The Iowa Hawkeyes finally got things, if not turned around, at least stabilized in week ten as they defeated the Northwestern Wildcats 17-12. It wasn’t pretty, but Iowa got back into the win column after a pair of losses to Purdue and Wisconsin in their two prior outings.
That’s more than can be said for the Minnesota Golden Gophers, who entered last week atop the Big Ten West still in control of their own destiny and promptly lost to Illinois 14-6. That came after what had been a solid 4-game winning streak, including a critical win at Purdue. But the Gophers also have a loss to Bowling Green on their resume and are not on to their fourth string running back after the AMRBHG struck down Mo Ibrahim, Trey Potts and Bryce Williams.
Now Minnesota and Iowa prepare to face off with The Pig on the line, as well as critical positioning in the Big Ten West. Both teams are currently sitting at 4-2 in the conference, but the Gophers still have a date with Wisconsin to end the year which could decide who wins the West. A win from Iowa on Saturday would have the Hawkeyes rooting for Minnesota to take care of the Badgers in Minneapolis the final week of the year.
Here’s a quick look at the details of this weekend’s matchup.
Date: Saturday, November 13th
Time: 2:30pm CT
Matchup: Minnesota Golden Gophers (6-3, 4-2) at #19 Iowa Hawkeyes (7-2, 4-2)
Location: Kinnick Stadium, Iowa City, IA
Preliminary Weather Forecast: windy with temps in the low-40s, 30% chance of rain
DraftKings Opening Line: Iowa -6.5, O/U 37.5*
There are very few opponents with whom Iowa has more history than Minnesota. These two programs have met a total of 114 times with Minnesota holding a sizable lead in the all-time series. However, the vast majority of that lead was built up in the early days of college football when Minnesota was a national power.
The Gophers won 29 of the first 34 meetings in this series, but since the end of World War II, Iowa holds a 45-33 series lead. That includes winning the last six in this one and all four meetings that have featured current head coach PJ Fleck.
Iowa head coach Kirk Ferentz is 16-6 all-time against Minnesota. The Gophers haven’t won in Iowa City since Ferentz’s first year in Iowa City - 1999. Minnesota has gone through four additional coaches since Glenn Mason took the pig out of Iowa City last millennium.
That’s a pretty good reason to hate Iowa.
Before Minnesota hated Iowa, the Hawkeyes hated Minnesota. They had good reason too. Back in the early 1930s, Iowa’s star running back Ozzie Simmons happened to be black. In 1934, Minnesota’s players reportedly went out of their way to target Simmons for unnecessary roughness on a regular basis.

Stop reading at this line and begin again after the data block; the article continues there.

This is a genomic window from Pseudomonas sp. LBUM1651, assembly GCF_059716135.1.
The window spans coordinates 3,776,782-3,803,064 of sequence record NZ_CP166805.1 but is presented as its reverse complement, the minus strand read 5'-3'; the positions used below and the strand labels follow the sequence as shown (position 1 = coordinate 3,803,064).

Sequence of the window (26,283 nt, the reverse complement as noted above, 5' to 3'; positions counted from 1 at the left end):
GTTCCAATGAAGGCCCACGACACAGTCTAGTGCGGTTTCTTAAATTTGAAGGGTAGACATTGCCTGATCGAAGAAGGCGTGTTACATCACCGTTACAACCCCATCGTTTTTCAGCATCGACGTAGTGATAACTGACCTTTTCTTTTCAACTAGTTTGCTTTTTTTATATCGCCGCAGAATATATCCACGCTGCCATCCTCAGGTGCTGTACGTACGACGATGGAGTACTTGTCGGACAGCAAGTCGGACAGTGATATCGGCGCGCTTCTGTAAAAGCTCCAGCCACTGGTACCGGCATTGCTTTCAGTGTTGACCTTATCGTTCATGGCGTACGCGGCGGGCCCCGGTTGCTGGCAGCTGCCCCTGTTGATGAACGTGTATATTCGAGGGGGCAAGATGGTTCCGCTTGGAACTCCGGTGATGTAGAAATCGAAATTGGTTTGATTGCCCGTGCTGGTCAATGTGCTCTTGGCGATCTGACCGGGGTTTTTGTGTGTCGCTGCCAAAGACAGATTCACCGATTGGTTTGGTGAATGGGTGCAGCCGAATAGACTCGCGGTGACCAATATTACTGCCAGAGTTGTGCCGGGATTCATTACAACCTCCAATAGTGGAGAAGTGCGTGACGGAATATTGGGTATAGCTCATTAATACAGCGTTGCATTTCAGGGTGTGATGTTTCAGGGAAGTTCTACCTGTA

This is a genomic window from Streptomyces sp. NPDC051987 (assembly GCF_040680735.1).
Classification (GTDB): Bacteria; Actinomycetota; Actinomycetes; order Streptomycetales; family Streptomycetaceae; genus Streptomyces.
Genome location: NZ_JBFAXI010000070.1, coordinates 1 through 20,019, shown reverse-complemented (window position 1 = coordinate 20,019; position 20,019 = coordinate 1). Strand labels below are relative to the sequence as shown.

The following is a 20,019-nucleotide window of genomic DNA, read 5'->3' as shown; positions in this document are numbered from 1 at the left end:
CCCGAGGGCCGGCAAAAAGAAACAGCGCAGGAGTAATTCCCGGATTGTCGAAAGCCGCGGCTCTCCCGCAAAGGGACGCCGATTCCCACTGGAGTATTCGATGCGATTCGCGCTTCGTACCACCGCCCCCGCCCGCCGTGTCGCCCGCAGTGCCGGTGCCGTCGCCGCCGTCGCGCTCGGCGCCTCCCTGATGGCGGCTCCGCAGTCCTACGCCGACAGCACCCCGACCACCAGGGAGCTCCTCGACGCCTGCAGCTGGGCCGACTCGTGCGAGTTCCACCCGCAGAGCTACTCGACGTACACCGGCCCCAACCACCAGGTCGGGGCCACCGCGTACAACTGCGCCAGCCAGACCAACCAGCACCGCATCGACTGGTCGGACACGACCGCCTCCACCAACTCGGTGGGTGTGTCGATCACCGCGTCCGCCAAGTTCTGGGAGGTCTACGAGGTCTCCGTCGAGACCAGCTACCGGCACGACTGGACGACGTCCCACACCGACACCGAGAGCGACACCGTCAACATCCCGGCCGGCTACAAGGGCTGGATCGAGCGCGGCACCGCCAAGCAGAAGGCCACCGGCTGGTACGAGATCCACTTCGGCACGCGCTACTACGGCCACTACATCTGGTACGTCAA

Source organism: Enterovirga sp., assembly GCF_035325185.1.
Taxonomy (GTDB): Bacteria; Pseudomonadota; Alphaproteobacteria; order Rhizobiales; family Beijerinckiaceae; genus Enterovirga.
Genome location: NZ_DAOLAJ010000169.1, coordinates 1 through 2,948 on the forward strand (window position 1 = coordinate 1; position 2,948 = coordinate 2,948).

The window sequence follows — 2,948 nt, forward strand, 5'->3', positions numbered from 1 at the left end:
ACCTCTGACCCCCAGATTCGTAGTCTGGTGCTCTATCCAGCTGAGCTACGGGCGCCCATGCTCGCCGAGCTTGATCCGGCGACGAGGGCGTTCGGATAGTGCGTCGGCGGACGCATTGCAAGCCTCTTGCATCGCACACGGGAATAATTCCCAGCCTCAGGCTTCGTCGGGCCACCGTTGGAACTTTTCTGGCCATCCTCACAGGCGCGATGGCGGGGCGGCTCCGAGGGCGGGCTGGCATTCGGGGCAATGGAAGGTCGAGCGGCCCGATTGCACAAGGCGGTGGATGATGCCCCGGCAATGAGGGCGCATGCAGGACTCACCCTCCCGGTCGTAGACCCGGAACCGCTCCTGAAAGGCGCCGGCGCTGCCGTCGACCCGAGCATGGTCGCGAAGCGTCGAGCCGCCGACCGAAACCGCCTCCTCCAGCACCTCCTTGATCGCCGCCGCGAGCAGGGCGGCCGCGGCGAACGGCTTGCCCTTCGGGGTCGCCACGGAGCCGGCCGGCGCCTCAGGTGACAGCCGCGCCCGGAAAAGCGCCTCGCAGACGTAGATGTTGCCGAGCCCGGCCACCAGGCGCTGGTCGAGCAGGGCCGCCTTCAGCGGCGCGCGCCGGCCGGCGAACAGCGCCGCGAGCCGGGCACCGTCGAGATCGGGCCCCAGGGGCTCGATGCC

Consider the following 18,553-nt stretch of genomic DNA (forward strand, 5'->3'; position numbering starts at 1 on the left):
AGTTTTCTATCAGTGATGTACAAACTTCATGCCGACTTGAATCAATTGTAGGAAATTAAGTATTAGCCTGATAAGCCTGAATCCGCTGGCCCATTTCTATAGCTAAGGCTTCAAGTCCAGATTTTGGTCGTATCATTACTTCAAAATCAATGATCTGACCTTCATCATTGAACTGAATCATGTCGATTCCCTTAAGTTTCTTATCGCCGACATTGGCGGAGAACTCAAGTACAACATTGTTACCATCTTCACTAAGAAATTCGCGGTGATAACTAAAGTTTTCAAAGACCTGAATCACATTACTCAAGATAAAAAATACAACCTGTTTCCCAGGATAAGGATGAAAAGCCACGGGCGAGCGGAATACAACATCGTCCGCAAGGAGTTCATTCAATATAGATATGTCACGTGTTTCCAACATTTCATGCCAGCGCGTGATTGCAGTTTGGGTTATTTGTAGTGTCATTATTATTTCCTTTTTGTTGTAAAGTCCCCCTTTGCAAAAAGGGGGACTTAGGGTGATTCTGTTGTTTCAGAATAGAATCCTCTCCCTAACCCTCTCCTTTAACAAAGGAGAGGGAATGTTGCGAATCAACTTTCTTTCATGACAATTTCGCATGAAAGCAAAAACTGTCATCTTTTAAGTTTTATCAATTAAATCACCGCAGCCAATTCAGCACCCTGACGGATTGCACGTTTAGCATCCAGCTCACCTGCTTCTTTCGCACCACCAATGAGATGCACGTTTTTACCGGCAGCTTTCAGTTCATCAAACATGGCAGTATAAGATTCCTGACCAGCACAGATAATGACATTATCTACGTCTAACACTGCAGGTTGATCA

As Iowa prepared for the matchup in 1935, Hawkeye fans began to stand up to the Gophers, including sending death threats to the Minnesota head coach. It got to the point Iowa governor Clyde Herring piped up indicating Iowa fans may take matters into their own hands saying:
“Those Minnesotans will find 10 other top-notch football players besides ‘Oze’ Simmons against them this year, moreover, if the officials stand for any rough tactics like Minnesota used last year, I’m sure the crowd won’t.”
After Minnesota threatened to back out of the series, governors from the two states came together to ensure the game would go on with Minnesota governor Floyd B. Olsen writing to Herring to propose a wager:
“Dear Clyde, Minnesota folks are excited over your statement about the Iowa crowd lynching the Minnesota football team. If you seriously think Iowa has any chance to win, I will bet you a Minnesota prize hog against an Iowa prize hog that Minnesota wins today.”
And so, Floyd of Rosedale was born.
While Floyd is no longer a live pig delivered across state lines to the annual winner, it remains arguably the best trophy in college football. And the history doesn’t end with the beginning. As our own Matt Reisener wrote a few years back, the racial back stories for this series continued for decades.
Not race related, but the series drama extended to last year’s meeting. You’ll recall that Minnesota head coach PJ Fleck opted to keep his starters in late in the game a season ago, scoring a touchdown in garbage time. Iowa responded by using all their timeouts to close out the game and send a message.